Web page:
A slight emendation of Calixa Lavallée’s words familiar to all Canadians, “my home and native land”—from Canada’s national anthem—came to mind when I began to write this review.* Ontario has been my home since I was twelve, and it is now very much my “native land” by choice. Initially when I came to Ontario in December of 1965 I was none too thrilled: there was no rich history like my native England, few battles, fewer heroes, or so it appeared to a young boy raised on military heroes like Richard the Lionheart, Warwick the Kingmaker, Nelson and so on. But over the past forty-five years I have learned to love this land, which the dust-jacket of this book calls a “magical province.” No doubt, the main draw of this book is its stunning photographs, many of them places very familiar to me, such as the aerial picture of Niagara Falls (p.99). It is essentially a coffee-table book, to be picked up for a few moments in which one can savor some of the photographs in its pages. Alongside the photographs, though, there is also a textual narrative that sketches the history of the province. It begins with the first peoples, the Algonquians and Iroquoians, their encounter in the seventeenth century with the first European settlers, the French and the British, and goes on to more recent political and economic developments. This text gives a fair overview of the province’s history, but I felt that there was one striking lacuna that I have encountered again and again in recent histories of either Ontario or Canada: there was nearly nothing about the formative role that religion has played in Ontario’s development. I say “nearly nothing,” for there is a photograph of St Sylvester’s Roman Catholic Church in Nipigon (p.114). Beyond that, though, the impression given is that historic Ontario was as secular as the modern landscape. But nothing could be farther from the truth.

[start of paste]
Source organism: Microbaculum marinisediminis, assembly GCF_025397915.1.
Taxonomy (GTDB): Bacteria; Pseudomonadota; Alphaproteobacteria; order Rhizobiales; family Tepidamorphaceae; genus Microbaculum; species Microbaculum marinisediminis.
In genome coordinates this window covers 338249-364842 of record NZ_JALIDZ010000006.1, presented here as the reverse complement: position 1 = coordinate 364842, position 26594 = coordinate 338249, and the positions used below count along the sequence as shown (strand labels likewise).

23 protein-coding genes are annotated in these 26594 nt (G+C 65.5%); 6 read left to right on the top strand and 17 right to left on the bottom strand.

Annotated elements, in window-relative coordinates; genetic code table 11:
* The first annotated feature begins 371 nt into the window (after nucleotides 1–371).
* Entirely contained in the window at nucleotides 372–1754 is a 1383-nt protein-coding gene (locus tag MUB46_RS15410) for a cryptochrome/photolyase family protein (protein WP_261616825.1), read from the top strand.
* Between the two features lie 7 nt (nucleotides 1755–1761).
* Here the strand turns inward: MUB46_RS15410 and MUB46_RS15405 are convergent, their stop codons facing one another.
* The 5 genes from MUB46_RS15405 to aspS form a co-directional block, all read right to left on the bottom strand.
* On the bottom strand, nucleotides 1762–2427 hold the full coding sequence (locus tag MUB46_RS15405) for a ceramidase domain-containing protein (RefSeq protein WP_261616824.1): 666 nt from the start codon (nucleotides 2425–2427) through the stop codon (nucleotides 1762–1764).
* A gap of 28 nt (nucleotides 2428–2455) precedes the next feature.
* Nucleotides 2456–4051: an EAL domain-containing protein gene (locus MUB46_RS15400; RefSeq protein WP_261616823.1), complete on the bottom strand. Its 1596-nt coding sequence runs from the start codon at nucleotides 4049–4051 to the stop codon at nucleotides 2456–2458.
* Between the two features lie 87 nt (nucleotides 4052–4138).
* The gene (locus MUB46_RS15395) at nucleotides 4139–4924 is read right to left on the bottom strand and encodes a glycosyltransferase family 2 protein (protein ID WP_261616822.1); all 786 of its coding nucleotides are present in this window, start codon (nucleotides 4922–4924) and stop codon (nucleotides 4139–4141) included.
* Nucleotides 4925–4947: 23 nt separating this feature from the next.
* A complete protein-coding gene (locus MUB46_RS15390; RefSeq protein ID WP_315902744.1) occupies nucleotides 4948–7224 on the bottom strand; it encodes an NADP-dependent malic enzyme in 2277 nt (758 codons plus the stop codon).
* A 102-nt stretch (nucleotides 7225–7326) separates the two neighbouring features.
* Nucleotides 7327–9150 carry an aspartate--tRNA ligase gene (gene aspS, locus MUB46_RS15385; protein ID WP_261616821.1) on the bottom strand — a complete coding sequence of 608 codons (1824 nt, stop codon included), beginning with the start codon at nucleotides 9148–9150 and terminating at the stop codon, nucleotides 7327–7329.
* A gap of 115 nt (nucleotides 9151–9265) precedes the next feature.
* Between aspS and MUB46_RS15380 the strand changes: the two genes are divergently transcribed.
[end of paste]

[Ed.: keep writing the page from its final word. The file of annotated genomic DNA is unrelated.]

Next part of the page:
The historic strength of the part of Canada that I call home and now native land has been the Christian faith. While that is no longer the case—a fact that cries out for an explanation—we do Ontario’s past a grave injustice if we fail to recall all of its inner and outer architecture.
* Claire Welch, Ontario (Edison, New Jersey: Chartwell Books, Inc., 2008).
(This review first appeared on The Official Blog of the Sola Scriptura Ministries International. See here. Used by permission).